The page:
You already know the drill when it comes to basic preparations for your upcoming job interview: gathering examples of successes, describing how you handle failure and challenging co-workers, and knowing what to say when they ask you about your weaknesses.
But as a fundraiser, there is additional, specific preparation you should do that will set you apart from other applicants and will allow the organization to better understand what you could bring to the role.
Read on for some simple homework that will get you ready to dazzle your potential employer with your analytical and creative smarts.
First, before you even start researching the charity’s work, look up each interviewer on LinkedIn. Do they have a fundraising background? Is it similar or different to yours? This can tell you whether you’re being brought in to maintain a set program or to instigate something new. Do you have any mutual connections? If you find out that a friend or colleague worked at the organization, call them to get insider information on workplace culture, leadership and challenges. Just remember, in the interview make sure to only bring up connections that are relevant. Bragging or name-dropping might make them question whether you lack discretion.
Next, start researching the organization by looking up their last three annual reports online. These next points assume that you’re in an interview with someone from the fundraising team, not just an initial screening with human resources staff.
Before the interview, look at their fundraising totals for the last three years and note whether they have gone up, down or stayed flat. Ask them about the results in a non-judgmental way. For example: “I saw in your annual reports that fundraising revenue has been fairly consistent over the last three fiscal years. How has your organization maintained funding in this economy?” This should launch a healthy conversation on plans and goals, or at least provide an opportunity to bond over common challenges in the sector.
Ask them how many donors they have in a given year, and what portion are annual, monthly or major gifts. Find out which donor pool they are most interested in growing or protecting and why. Don’t feel compelled to offer a “fix” every time they mention a problem, but be ready with open-ended questions to get as much information as you can. Example: “So you’re looking to grow your number of monthly donors. What would the best case scenario be over the next two years for that portfolio?”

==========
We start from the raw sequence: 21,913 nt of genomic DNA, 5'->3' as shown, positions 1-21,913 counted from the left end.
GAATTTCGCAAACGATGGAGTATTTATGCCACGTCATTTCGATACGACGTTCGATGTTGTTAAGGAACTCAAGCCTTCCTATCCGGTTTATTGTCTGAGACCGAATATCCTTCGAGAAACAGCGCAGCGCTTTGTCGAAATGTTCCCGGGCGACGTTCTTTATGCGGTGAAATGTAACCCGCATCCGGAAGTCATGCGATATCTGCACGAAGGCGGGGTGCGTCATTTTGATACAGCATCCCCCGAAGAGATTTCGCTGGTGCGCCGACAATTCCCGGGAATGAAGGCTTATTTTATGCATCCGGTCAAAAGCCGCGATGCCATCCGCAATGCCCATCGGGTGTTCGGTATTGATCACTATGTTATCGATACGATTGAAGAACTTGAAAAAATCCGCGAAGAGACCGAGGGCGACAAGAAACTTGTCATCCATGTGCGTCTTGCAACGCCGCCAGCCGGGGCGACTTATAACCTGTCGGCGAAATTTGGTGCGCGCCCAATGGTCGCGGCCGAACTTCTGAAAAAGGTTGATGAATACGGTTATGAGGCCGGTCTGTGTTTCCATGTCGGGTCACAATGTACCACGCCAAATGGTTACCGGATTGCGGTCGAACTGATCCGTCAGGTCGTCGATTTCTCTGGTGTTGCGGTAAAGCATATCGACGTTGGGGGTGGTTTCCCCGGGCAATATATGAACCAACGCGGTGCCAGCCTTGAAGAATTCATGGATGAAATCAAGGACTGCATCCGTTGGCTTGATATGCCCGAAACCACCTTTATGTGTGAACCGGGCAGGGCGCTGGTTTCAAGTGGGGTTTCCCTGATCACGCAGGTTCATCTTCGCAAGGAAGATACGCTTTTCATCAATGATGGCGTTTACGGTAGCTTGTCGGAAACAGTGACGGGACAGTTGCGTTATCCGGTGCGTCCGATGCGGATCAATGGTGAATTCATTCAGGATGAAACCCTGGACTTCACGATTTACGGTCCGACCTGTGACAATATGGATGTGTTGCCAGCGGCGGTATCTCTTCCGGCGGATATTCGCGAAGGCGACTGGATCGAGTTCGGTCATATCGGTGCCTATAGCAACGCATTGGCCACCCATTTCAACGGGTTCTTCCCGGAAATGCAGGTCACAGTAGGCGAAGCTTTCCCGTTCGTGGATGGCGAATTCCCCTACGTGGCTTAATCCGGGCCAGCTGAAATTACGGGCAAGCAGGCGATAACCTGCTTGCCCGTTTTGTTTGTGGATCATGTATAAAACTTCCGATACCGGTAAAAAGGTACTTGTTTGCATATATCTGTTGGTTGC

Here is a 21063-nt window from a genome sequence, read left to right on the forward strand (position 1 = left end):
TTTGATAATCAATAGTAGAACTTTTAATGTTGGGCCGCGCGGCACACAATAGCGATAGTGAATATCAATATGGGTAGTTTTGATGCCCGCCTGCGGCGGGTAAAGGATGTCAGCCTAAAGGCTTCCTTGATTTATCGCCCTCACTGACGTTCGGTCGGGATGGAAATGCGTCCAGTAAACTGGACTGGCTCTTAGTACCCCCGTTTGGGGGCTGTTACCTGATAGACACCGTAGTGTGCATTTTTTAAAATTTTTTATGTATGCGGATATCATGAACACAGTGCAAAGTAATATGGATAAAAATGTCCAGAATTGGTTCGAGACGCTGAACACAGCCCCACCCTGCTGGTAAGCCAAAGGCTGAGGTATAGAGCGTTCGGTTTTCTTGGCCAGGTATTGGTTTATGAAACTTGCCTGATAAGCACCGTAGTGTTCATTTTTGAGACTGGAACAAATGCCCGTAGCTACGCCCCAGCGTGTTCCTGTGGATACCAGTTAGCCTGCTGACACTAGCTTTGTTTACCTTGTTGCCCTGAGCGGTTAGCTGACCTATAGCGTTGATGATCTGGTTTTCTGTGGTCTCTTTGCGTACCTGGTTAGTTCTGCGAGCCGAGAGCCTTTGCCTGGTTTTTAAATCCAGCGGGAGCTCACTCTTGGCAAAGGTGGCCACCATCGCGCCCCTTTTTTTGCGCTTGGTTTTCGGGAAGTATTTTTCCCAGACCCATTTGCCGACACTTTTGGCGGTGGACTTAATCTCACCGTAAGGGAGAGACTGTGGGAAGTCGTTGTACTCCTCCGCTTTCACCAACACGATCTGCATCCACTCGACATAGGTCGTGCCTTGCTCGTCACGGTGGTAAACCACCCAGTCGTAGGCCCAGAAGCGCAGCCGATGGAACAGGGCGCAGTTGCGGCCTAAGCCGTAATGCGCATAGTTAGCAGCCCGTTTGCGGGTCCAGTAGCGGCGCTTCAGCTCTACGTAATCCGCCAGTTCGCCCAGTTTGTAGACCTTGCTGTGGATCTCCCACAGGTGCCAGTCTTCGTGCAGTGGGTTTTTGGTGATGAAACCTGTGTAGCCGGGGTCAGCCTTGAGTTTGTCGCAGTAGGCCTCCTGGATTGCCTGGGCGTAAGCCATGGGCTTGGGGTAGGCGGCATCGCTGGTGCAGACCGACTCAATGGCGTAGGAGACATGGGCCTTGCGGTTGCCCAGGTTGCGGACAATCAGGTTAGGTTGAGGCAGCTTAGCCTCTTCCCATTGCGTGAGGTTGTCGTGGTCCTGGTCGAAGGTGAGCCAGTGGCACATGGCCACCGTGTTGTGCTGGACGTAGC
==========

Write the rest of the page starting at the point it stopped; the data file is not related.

Ask them about their donor retention rate. If it’s below 40%, or if they have no idea, there may be trouble. In any case, be ready to discuss how you could help increase their success. Every position on a fundraising team can impact retention and your thoughts here will show that you understand the importance of this critical issue.
Get them to tell you what kinds of donor stewardship they do. Most charities send regular newsletters and have a thank you and recognition program of some kind. If they ask for your ideas, be ready with examples of stewardship practices that got positive reactions from donors. Be sensitive to the fact that many charities wish they were doing more inventive stewardship, but can’t always justify the resources it takes. Again, this will work for any kind of fundraising role – stewardship should be owned by the whole team.
As someone who has spent a lot of time interviewing fundraisers, I can safely say that few are doing this detailed level of homework before the interview. Candidates who do definitely stand out from the competition - and with just this little bit of effort. If you have other successful interview tips to add, please share in the comments below.
Siobhan Aspinall has more than 15 years of fundraising experience and is currently the Director of Philanthropy at Canuck Place Children's Hospice. In her spare time, she writes a humorous fundraising blog at siobhanaspinall.com.
Photos (from top) via iStock.com. All photos used with permission.
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